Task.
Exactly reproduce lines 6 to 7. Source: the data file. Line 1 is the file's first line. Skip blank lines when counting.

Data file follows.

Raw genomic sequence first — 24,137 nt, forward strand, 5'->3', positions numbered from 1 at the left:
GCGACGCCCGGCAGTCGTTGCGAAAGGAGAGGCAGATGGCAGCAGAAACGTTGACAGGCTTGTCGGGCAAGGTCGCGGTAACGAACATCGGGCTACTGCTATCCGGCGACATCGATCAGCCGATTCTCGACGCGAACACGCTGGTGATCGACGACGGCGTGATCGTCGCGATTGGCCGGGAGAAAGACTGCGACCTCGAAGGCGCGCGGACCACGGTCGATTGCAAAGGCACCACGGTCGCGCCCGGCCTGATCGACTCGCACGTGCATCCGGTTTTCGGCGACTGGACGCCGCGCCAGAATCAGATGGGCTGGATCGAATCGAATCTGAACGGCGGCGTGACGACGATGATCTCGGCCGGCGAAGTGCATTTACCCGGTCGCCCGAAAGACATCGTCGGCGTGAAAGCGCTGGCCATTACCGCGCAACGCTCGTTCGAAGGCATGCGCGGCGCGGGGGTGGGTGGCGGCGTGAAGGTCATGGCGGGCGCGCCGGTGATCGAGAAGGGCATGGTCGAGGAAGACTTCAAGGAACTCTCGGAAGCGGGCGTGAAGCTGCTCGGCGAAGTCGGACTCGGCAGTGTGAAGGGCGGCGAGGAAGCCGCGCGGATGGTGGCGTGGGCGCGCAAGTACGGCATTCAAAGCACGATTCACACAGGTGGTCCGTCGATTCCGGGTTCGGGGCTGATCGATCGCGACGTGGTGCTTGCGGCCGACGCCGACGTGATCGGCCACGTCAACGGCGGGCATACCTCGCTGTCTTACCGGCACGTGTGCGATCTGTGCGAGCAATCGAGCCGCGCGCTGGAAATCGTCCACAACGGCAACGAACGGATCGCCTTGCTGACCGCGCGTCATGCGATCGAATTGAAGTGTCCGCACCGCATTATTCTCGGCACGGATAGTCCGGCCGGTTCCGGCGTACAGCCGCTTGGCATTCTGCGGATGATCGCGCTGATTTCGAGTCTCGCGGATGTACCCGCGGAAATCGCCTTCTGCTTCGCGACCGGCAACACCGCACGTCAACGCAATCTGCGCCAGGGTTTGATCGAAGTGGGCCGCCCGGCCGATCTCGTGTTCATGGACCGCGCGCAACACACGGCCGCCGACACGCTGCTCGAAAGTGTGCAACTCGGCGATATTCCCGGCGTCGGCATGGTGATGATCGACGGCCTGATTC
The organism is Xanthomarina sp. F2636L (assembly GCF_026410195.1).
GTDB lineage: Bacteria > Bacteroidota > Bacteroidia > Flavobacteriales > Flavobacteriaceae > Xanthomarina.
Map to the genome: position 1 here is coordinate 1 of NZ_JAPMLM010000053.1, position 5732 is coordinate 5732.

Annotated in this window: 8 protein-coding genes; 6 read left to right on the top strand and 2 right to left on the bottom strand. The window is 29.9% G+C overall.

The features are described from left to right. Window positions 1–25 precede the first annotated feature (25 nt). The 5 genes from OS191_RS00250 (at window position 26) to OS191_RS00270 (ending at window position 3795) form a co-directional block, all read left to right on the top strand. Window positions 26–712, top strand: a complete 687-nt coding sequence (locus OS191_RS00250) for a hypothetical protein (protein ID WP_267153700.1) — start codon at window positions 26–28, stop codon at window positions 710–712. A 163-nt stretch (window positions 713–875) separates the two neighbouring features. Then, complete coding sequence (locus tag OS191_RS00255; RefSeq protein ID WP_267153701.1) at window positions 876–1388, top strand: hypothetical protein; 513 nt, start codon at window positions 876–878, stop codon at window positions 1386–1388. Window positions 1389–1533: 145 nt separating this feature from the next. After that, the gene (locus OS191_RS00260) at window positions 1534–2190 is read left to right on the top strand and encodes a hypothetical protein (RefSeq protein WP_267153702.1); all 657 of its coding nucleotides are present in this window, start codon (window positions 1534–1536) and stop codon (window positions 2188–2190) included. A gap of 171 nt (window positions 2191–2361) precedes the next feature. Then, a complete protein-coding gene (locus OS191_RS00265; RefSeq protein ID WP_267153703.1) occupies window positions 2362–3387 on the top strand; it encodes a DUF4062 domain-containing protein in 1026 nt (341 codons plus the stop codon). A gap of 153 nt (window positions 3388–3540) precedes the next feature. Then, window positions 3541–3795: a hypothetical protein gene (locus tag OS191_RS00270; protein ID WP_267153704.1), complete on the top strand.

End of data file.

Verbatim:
Annotated in this window: 8 protein-coding genes; 6 read left to right on the top strand and 2 right to left on the bottom strand. The window is 29.9% G+C overall.

The features are described from left to right. Window positions 1–25 precede the first annotated feature (25 nt). The 5 genes from OS191_RS00250 (at window position 26) to OS191_RS00270 (ending at window position 3795) form a co-directional block, all read left to right on the top strand. Window positions 26–712, top strand: a complete 687-nt coding sequence (locus OS191_RS00250) for a hypothetical protein (protein ID WP_267153700.1) — start codon at window positions 26–28, stop codon at window positions 710–712. A 163-nt stretch (window positions 713–875) separates the two neighbouring features. Then, complete coding sequence (locus tag OS191_RS00255; RefSeq protein ID WP_267153701.1) at window positions 876–1388, top strand: hypothetical protein; 513 nt, start codon at window positions 876–878, stop codon at window positions 1386–1388. Window positions 1389–1533: 145 nt separating this feature from the next. After that, the gene (locus OS191_RS00260) at window positions 1534–2190 is read left to right on the top strand and encodes a hypothetical protein (RefSeq protein WP_267153702.1); all 657 of its coding nucleotides are present in this window, start codon (window positions 1534–1536) and stop codon (window positions 2188–2190) included. A gap of 171 nt (window positions 2191–2361) precedes the next feature. Then, a complete protein-coding gene (locus OS191_RS00265; RefSeq protein ID WP_267153703.1) occupies window positions 2362–3387 on the top strand; it encodes a DUF4062 domain-containing protein in 1026 nt (341 codons plus the stop codon). A gap of 153 nt (window positions 3388–3540) precedes the next feature. Then, window positions 3541–3795: a hypothetical protein gene (locus tag OS191_RS00270; protein ID WP_267153704.1), complete on the top strand.